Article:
As marijuana law changes, DOD officials in Washington state stand pat
Working beneath 1,000-watt bulbs, Mark Arnold, assistant grower for pot producer AuricAG in Seattle, cuts the center hearts off the lower branches of the marijuana plants to increase growth to the buds. Washington state on July 7, 2014 began issuing licenses to sell marijuana, with a first round of pot store openings expected the next day.
WASHINGTON — After legalizing recreational marijuana in 2012, Washington state on Monday began issuing licenses to sell it, with a first round of pot store openings expected Tuesday.
But it’s a pastime that stops at the gates of military installations, and officials are warning troops and Department of Defense civilians alike that indulging, on or off base, in a drug that’s still outlawed by the federal government can result in serious consequences.
For servicemembers, that could range from a general discharge for a positive drug test all the way up to dishonorable discharge and jail time for possession.
“Drug abuse is incompatible with military service,” the staff judge advocate for the 62nd Airlift Wing reminded troops at Joint Base Lewis-McChord in a recent article on the base newspaper.
DOD civilians face potential job loss and federal prosecution for possession. Dependents aren’t under the same rules for use off-post, but possession or use on a military installation is still illegal.
Colorado’s legal recreational marijuana trade began Jan. 1. A Fort Carson official speaking on condition of anonymity said that since the law was changed, there has been no discernible effect on drug arrests or prosecutions on post, adding that those who wanted to smoke pot could easily get it in Colorado prior to legalization.
Colorado state coffers look to be benefiting from the change; estimates vary, but the Denver Post reported that current predictions are for $30.6 million in pot taxes for the fiscal year that began July 1. Washington state voters are hoping for a similar boost.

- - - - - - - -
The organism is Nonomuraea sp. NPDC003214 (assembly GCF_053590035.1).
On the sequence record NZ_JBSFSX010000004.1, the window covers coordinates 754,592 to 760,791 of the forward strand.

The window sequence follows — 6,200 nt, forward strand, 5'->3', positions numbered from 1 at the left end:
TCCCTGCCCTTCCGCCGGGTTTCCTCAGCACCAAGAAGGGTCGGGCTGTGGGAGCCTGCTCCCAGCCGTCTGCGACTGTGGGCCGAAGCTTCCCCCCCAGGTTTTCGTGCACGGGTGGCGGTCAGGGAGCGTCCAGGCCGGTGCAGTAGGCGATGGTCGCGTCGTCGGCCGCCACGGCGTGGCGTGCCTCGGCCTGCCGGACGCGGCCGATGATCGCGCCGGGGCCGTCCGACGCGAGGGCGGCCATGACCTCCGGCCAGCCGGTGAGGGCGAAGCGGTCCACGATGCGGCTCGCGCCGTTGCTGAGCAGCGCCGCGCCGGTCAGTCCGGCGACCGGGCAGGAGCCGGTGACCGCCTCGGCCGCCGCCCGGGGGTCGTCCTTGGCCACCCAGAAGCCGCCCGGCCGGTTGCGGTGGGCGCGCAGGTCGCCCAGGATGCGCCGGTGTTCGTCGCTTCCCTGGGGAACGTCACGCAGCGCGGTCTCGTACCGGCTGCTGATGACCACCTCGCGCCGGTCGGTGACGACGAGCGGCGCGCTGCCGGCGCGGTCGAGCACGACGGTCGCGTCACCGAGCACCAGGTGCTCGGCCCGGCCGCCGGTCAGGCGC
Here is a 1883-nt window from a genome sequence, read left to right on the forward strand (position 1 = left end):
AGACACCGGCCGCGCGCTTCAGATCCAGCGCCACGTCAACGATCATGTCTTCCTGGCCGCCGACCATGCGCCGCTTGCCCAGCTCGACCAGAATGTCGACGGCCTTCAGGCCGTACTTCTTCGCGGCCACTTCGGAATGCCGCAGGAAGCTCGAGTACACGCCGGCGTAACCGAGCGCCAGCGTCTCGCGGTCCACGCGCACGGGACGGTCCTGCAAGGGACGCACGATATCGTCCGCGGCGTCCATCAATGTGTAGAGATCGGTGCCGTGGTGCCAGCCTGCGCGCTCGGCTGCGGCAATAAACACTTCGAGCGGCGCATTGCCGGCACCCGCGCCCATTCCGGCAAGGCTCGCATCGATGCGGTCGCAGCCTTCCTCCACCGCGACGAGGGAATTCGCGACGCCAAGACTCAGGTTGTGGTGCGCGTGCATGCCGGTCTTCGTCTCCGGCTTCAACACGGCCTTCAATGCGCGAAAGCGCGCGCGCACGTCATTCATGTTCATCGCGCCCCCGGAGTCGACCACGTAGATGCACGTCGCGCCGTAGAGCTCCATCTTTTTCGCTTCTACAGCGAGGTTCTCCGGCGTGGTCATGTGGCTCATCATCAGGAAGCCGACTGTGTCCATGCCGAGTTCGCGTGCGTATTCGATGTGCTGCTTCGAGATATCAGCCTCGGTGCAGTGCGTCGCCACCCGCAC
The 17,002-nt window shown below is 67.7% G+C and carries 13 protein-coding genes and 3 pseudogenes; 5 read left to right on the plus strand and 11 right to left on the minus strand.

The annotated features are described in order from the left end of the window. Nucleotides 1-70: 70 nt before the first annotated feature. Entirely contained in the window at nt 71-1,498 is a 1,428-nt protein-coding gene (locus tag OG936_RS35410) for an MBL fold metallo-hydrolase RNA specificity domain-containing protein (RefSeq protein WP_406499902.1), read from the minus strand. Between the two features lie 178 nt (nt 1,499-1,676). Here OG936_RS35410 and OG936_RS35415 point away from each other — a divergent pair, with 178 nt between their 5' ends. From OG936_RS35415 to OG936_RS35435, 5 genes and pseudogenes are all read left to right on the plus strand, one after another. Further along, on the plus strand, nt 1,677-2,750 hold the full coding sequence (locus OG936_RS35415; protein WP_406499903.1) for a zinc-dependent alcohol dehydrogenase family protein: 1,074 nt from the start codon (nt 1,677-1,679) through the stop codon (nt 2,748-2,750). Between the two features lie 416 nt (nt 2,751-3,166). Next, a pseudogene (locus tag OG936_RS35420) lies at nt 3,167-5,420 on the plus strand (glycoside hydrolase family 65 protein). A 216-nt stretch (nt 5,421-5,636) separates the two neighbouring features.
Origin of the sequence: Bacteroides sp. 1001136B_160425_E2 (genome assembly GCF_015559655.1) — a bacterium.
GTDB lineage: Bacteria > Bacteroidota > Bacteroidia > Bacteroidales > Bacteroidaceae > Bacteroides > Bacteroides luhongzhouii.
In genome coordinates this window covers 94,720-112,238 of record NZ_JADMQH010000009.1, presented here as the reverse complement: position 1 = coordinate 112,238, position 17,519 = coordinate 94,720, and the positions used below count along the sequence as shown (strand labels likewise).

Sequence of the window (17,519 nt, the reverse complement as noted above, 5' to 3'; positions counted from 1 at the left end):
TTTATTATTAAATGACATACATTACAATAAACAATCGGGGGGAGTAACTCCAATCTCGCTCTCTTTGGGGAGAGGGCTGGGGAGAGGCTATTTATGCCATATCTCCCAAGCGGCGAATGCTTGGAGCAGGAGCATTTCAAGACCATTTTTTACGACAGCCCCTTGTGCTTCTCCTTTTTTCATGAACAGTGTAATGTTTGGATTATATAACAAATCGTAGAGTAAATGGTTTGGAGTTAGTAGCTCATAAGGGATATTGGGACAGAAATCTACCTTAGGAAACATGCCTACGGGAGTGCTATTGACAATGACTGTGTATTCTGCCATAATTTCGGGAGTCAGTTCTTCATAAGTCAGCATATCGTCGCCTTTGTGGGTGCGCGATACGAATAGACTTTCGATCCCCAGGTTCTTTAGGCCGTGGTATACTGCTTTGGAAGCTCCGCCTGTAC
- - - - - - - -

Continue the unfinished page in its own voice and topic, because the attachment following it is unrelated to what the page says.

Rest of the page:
But Department of Defense personnel won’t be allowed to add to that revenue, according to a Facebook post in recent weeks from Joint Base Lewis-McChord officials.
“The short version: Despite changes to Wash. state laws, marijuana possession and use remains illegal under federal law,” the Facebook post said. “Military family members and visitors to the base should be aware that despite the state laws, possession/sale/use of marijuana *on JBLM property* will be prosecuted in accordance with the federal laws that remain in effect.
“Additionally: Marijuana use by service members is prohibited under the UCMJ, regardless of where they are located (on- or off- base).
“Finally, use of marijuana by federal employees is prohibited as a condition of employment (Executive Order 12564: “Drug Free Federal Workforce”).”
The posting generated some predictable pushback, with one Facebook user commenting that “George Washington, founder of the US Army had 700 acres of marijuana at Mount Vernon and according to his journal he smoked it too.” Others discussed legal limitations on search and seizure by military authorities.
But Facebook user Tom Schmidt wrote, “(I)f they are stupid enough to use it, they will only be facilitating the drawdown....via the express lane....buh bye....”